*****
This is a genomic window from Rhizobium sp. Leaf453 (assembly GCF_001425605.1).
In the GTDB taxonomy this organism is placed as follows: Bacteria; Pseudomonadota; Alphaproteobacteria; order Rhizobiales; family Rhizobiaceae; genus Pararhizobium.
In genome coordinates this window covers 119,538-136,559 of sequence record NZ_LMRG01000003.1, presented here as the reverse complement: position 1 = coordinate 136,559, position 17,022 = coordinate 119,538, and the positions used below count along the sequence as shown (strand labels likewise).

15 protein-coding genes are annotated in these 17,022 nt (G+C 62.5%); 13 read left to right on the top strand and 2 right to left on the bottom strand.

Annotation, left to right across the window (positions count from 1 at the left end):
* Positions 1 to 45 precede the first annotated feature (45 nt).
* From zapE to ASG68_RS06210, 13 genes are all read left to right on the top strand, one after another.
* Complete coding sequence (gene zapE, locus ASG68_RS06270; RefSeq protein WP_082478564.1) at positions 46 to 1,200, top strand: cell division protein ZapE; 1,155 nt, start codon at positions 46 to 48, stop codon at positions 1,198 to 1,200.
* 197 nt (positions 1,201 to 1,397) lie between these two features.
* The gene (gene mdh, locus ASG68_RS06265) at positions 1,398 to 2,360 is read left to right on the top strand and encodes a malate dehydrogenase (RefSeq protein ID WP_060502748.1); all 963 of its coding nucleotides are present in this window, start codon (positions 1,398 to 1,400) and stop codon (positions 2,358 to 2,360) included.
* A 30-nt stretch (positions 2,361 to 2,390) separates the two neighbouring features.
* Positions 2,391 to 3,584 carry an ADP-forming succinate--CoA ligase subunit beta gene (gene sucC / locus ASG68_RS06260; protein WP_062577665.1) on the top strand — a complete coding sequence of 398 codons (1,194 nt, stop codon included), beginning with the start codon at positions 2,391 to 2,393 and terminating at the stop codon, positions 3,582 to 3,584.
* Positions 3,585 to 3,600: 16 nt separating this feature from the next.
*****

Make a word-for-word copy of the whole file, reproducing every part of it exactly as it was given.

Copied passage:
This is a genomic window from Rhizobium sp. Leaf453 (assembly GCF_001425605.1).
In the GTDB taxonomy this organism is placed as follows: Bacteria; Pseudomonadota; Alphaproteobacteria; order Rhizobiales; family Rhizobiaceae; genus Pararhizobium.
In genome coordinates this window covers 119,538-136,559 of sequence record NZ_LMRG01000003.1, presented here as the reverse complement: position 1 = coordinate 136,559, position 17,022 = coordinate 119,538, and the positions used below count along the sequence as shown (strand labels likewise).

15 protein-coding genes are annotated in these 17,022 nt (G+C 62.5%); 13 read left to right on the top strand and 2 right to left on the bottom strand.

Annotation, left to right across the window (positions count from 1 at the left end):
* Positions 1 to 45 precede the first annotated feature (45 nt).
* From zapE to ASG68_RS06210, 13 genes are all read left to right on the top strand, one after another.
* Complete coding sequence (gene zapE, locus ASG68_RS06270; RefSeq protein WP_082478564.1) at positions 46 to 1,200, top strand: cell division protein ZapE; 1,155 nt, start codon at positions 46 to 48, stop codon at positions 1,198 to 1,200.
* 197 nt (positions 1,201 to 1,397) lie between these two features.
* The gene (gene mdh, locus ASG68_RS06265) at positions 1,398 to 2,360 is read left to right on the top strand and encodes a malate dehydrogenase (RefSeq protein ID WP_060502748.1); all 963 of its coding nucleotides are present in this window, start codon (positions 1,398 to 1,400) and stop codon (positions 2,358 to 2,360) included.
* A 30-nt stretch (positions 2,361 to 2,390) separates the two neighbouring features.
* Positions 2,391 to 3,584 carry an ADP-forming succinate--CoA ligase subunit beta gene (gene sucC / locus ASG68_RS06260; protein WP_062577665.1) on the top strand — a complete coding sequence of 398 codons (1,194 nt, stop codon included), beginning with the start codon at positions 2,391 to 2,393 and terminating at the stop codon, positions 3,582 to 3,584.
* Positions 3,585 to 3,600: 16 nt separating this feature from the next.